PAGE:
The star Regulus, with dwarf galaxy Leo I to the right. Photo courtesy of Scott Anttila

One long-ago March night, icy snow underfoot, I looked up through broken clouds at the sky. A usual casual glance. But within some indefinite array of seconds this time, I started to feel afraid. The kind of fear that creeps along the back of your neck and clogs your throat.

It was a star, one diamond of light among thousands, unimaginably far away. I had felt the chill of immense distances before, and that was why I looked in the first place. But this time those photons, launched from a burning surface decades ago, seared my mind’s eye, and the star sort of awoke. It scared me.

It’s sort of reckless to recount a story like this in public. It could provoke mean laughter, or worse, indifference. A grown (and young) man “afraid” of a star countlessly far away?

It was a long time ago. I didn’t know what star it was. In the next decades I built up some objective, sky-chart-type knowledge. But that first moment of fear was not the last. And what’s more, I was not the first to feel it — and hardly the last, I imagine, though our experience of the natural world is very different here in the 21st century from what it was for humans a thousand years ago and more.

One spring Regulus, the brightest star in Leo, the lion, got my attention. You can see Leo prominently late in the evening at this time of year, just south of overhead — five fairly bright stars in roughly the shape of Virginia. Regulus is the bright star at the lower right. It’s about 72 light-years away and shines with a luminosity 360 times greater than the sun, and is three or four times as big. It has an unusual sheen, or luster. That luster can work strange events on your mind’s eye. I didn’t spend a lot of nights on Regulus. It got uncomfortable quickly. Sort of overbearing, in a weird way.

I don’t know why I think you’re supposed to understand the words “uncomfortable” or “overbearing.” It’s just a star. But there it is. And apparently I was not the first to feel it.


When I stopped looking and started reading about it, I discovered that the name Regulus, a form of the Latin for “king,” was given probably by some Renaissance scholar in the early 1500s (probably not Copernicus, for the record), and is just the most recent in a long line of names marking the star as a ruler. The Romans called it Regia, “royal one.” The Arabs called it Malikiyy, “kingly one,” a word translated from a Greek link to an ancient king, Amagalaros. The Greeks also called it Basilicos, “regal.”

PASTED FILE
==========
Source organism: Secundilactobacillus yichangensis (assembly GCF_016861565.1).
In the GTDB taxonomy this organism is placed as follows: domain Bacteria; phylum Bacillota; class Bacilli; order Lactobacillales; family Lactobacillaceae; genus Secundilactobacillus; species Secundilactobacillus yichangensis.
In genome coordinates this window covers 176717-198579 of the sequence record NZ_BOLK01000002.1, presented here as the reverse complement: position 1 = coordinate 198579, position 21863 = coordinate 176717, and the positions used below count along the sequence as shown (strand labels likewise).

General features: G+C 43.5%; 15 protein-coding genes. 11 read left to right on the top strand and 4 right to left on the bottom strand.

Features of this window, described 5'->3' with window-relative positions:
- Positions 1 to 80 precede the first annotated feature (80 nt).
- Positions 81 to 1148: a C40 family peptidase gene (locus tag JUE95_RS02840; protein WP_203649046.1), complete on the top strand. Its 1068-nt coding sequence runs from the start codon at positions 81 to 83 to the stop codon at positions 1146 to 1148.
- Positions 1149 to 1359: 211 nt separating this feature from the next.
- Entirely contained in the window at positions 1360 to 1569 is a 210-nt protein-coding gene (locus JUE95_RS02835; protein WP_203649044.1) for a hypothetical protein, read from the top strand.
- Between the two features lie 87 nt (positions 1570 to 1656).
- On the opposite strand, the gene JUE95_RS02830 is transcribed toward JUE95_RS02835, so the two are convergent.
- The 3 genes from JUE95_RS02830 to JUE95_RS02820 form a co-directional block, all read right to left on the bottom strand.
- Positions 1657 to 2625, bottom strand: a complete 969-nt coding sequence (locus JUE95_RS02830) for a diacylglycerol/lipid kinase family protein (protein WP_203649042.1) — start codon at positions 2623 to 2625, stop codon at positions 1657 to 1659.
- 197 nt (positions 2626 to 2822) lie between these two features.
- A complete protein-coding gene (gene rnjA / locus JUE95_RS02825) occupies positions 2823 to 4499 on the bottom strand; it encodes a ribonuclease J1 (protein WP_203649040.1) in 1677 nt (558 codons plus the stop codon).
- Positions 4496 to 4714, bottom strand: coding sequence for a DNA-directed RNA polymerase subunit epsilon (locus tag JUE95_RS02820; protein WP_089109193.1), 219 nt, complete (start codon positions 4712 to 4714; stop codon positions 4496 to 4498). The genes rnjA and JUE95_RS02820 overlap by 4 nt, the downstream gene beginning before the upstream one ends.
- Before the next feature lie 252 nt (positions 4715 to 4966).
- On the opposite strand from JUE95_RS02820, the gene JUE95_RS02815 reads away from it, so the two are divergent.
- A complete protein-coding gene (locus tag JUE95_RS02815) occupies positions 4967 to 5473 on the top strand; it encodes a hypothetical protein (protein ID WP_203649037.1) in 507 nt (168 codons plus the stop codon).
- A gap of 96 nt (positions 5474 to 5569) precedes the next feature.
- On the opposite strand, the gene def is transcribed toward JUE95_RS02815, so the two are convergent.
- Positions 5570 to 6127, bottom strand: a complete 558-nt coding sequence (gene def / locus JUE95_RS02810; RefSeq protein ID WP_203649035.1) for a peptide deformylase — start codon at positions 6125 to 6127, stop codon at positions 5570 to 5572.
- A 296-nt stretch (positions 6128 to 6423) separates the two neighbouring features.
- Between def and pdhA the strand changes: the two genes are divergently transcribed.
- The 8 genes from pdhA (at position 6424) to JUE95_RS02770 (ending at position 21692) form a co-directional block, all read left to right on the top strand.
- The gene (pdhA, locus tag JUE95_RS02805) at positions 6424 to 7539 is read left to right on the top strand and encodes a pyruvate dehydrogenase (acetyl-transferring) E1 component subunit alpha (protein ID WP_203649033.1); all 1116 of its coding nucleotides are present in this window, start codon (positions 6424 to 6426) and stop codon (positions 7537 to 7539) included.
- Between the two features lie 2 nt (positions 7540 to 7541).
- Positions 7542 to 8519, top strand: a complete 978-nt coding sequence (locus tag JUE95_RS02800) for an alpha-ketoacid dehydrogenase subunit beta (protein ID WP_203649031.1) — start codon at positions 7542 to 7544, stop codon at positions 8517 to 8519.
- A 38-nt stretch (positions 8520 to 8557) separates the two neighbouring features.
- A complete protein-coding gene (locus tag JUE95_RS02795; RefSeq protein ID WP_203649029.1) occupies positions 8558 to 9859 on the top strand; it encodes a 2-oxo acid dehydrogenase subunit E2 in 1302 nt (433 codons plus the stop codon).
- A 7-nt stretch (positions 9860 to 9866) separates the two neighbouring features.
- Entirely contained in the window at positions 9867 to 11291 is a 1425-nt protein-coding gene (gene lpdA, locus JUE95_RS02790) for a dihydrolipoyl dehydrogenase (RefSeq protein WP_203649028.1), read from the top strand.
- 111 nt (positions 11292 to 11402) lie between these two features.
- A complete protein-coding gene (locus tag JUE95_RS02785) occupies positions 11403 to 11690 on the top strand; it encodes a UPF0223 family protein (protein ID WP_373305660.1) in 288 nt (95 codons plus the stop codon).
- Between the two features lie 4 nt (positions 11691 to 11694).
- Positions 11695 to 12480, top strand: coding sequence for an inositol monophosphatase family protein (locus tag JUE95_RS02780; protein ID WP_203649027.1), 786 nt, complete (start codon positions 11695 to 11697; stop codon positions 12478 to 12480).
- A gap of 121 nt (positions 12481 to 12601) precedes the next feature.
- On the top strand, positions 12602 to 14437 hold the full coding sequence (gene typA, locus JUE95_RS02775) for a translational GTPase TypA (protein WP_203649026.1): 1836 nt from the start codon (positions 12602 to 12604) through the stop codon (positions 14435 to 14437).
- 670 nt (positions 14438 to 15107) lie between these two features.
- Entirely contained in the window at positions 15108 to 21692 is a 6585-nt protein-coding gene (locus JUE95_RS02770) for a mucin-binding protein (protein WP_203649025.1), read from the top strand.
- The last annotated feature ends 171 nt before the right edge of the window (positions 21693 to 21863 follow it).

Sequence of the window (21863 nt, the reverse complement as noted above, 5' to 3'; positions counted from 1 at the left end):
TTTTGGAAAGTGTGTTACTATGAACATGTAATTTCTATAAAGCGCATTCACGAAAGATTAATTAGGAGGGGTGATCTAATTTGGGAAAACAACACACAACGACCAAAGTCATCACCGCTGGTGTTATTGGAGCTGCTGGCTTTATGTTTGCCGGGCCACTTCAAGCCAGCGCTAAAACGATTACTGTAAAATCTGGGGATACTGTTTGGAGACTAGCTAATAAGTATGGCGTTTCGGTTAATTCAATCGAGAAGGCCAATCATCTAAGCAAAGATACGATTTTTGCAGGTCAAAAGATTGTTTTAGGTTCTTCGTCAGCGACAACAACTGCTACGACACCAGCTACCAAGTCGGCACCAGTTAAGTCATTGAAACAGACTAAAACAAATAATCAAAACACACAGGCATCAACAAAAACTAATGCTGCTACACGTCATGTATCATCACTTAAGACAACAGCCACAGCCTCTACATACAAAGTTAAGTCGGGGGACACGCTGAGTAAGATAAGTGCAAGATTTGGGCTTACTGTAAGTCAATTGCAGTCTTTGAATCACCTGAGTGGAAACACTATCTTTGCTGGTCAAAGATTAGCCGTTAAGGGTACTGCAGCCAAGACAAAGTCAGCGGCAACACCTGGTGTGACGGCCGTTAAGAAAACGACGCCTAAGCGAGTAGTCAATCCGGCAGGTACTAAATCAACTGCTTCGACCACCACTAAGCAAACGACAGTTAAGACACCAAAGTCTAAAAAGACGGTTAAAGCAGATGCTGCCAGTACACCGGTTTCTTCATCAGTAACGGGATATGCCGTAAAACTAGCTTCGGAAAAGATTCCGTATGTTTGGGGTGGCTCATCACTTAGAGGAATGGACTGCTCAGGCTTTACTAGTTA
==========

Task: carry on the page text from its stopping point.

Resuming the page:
Persians called it Miyan, “central one.” Earlier, Babylonians called it Sharru, “the king,” and Akkadians called it Amil-gal-ur, “king of the celestial sphere.” This is going back more than 3,000 years. Hindus called it Magha, “mighty.” Some Chinese astronomers called the constellation the Yellow Dragon — in China the dragon has many of the same connotations of regality the lion has for us.

Here in the scientific age, it’s taken for granted that the original star names were whimsies because the stargazers, being ignorant of scientific facts, could only concoct fantasy explanations: Mars was named after the war god because it’s red, like blood, and blood is spilled in war.

Were they really that innocently superficial? Those ancient astronomers were no less intelligent and no less diligent than our guys with telescopes, calculus and relativity. But they were not seeking the same kind of knowledge modern astronomers seek. They not only tracked Regulus in the zodiac, they also paid attention to the particular kind of awe its luster worked on their minds’ eye. An intuition of “royal” developed there repeatedly, for millennia, before anyone had a clue there was any such distance as 72 light-years. Star names were not whims but expressions of certain kinds of highly refined knowledge that was not empirical. In the ancient experience, the stars were forces, detectable through fear, that we are obliged to pay respect to.

The ancients would no doubt be astounded to know what we know. And I have a feeling we would be astounded, or terrified, to find out what they knew.

Dana Wilde lives in Troy. You can contact him at His book “Winter: Notes and Numina from the Maine Woods” will be available soon from North Country Press. Backyard Naturalist appears the second and fourth Thursdays each month.

Related Headlines

Comments are no longer available on this story